Nope, this isn’t a magic bullet. Soz guys.

There’s this growing expectation for a quick fix, an easy path. To wealth, to fitness, to life. Sorry to be the bearer of bad news, but there genuinely isn’t one.

It’s folly to heed anecdotes about someone who tripled their money on an investment property or a stock. Just like it’s folly to heed anyone saying you can get a six-pack (abs, not beer) or drop 2 sizes in 7 days.

Abs like Gosling in 7 days? Yes please.


These types of stories target our vulnerabilities, like buying a lottery ticket. We’re really hopeful, but the odds are way way way against us.

Get-rich-quick is not a strategy. Sure, some things might kick up temporarily, but there’s a principle called mean reversion. Things generally return to their long run averages.

So our counsel is to view money and fitness similarly. They take hard work, consideration and patience. And the reward is in the journey, not just the goal.

Step 1. Identify your goals + values — not just your financial ones.

If you can understand the deeper personal purpose behind your money goals, it will make the path far clearer + easier to stick to.

For example, one of my money goals is to pay off the mortgage. Why? Because I want freedom. I don’t want to be forever tied to bank obligations. Foregoing that coffee = easier in that frame of mind.

George also values freedom. I like to think that’s our only likeness.


Step 2. Spend less than you earn

This is the one that no one wants to talk about. Saving has a bad rap. But frugality and minimalism are actually way cool 😎.

If your spending aligns with the goals + values you’ve identified, instead of seeming like a sacrifice, spending less on other things can become meaningful in your journey.

Some tips:

  • Think before you spend. How does this *insert material item here* spending align with your goals and values?
  • Track your spending. Doesn’t have to be line by line, but do you know where the leaks in your bucket are?
  • Target zero waste. What spending is bringing you zero utility? E.g. bank fees, subscriptions to mags you never read
  • Hold yourself responsible — or find someone who will! 👋 Hai Sar!
  • Don’t use credit cards unless you can pay them off without paying any interest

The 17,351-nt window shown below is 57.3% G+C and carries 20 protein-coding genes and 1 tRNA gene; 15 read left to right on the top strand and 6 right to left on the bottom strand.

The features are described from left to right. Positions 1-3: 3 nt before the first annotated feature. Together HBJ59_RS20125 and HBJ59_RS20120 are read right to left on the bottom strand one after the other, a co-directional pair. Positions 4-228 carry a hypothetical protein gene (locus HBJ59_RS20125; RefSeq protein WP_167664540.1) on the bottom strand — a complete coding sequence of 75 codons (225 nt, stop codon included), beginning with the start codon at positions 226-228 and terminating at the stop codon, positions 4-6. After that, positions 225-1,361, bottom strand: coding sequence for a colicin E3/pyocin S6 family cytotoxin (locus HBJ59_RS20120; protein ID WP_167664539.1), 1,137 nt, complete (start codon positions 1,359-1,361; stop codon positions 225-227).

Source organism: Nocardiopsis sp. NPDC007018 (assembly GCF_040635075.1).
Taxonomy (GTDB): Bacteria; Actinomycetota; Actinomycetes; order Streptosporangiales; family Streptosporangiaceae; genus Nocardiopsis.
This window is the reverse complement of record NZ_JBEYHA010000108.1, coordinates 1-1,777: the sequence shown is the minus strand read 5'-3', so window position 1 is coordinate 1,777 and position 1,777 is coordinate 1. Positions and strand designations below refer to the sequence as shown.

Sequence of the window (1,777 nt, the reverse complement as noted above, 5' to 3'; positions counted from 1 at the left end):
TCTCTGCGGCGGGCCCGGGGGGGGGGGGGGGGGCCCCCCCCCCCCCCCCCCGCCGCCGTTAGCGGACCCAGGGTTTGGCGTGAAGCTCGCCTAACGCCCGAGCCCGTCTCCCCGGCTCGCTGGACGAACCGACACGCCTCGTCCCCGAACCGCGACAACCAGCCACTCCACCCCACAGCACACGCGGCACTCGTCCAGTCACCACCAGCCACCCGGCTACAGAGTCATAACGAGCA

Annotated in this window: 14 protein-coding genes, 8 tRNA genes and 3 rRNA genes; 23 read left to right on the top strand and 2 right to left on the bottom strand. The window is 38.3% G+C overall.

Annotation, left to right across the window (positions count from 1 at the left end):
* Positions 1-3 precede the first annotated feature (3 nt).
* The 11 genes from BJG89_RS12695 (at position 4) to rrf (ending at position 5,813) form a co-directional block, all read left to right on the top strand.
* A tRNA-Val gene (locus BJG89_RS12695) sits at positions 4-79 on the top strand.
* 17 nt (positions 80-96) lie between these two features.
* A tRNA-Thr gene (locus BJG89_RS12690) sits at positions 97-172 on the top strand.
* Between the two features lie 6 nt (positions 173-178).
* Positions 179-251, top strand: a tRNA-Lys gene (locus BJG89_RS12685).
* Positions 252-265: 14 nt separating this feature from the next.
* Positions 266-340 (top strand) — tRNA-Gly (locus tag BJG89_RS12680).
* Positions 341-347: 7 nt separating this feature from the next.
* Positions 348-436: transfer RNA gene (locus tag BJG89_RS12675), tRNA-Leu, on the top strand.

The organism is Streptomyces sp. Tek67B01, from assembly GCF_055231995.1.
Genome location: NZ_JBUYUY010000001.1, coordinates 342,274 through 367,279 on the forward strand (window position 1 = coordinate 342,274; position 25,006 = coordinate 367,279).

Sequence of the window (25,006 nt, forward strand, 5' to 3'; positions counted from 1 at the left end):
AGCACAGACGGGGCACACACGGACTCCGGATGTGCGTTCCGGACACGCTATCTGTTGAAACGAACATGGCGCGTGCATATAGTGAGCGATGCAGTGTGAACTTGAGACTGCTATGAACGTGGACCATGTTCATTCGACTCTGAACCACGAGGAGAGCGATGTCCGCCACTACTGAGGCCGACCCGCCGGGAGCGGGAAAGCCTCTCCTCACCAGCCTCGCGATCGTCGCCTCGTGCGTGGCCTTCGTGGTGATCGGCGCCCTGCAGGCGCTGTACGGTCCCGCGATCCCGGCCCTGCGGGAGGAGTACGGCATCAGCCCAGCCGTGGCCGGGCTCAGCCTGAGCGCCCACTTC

Mean girls are not way cool.

Step 3. Earn more

This is a big part of your money equation. Earning more means you can turbocharge your savings. And that means greater wealth over time.

You can achieve this through various methods like:

  • Upskilling + education
  • Getting a raise
  • Changing jobs
  • Adding a side hustle
  • Freelancing

Step 4. Invest wisely

This is putting those savings to work.

It’s a terrible cliche, but you are your biggest resource. You need to thus invest in you. Your mind, your health, your relationships.

Concurrently, you can invest financially, whether in shares or other assets. Remember, if you have any short-term debt, pay it off first! This is your numero uno goal.

On shares: a lot of people we speak to are afraid of them. Makes sense, but they’re no scarier than investing in property.

I’m personally more fearful of the latter because it’s concentrates a lot of money including my future earnings, and a lot of risk into one big and lumpy asset.

Investing in shares means you mathematically spread your risk, you can start small, and your money isn’t tied up in something you can’t easily cash out of.

But both entail significant risk, and both should be seen as long-term holdings.

Investing wisely is looking at the risk and return potential, rationally. Being able to remove emotion, but not necessarily your values. Assessing how an investment aligns with your goals. Considering independent sources of information + enlisting help if you need it.

Indiana Jones chose wisely. So can you.

Investing unwisely? That includes not investing at all (meaning your money is losing value over time), acting on a whim (e.g. gut feel), and following the herd (everybody else has an investment property).

P.S. None of these steps are sequential, meaning you can do any/all of them at the same time.

If you liked this, pass it on to someone who might need help getting smarter with money + career. Without the BS. 

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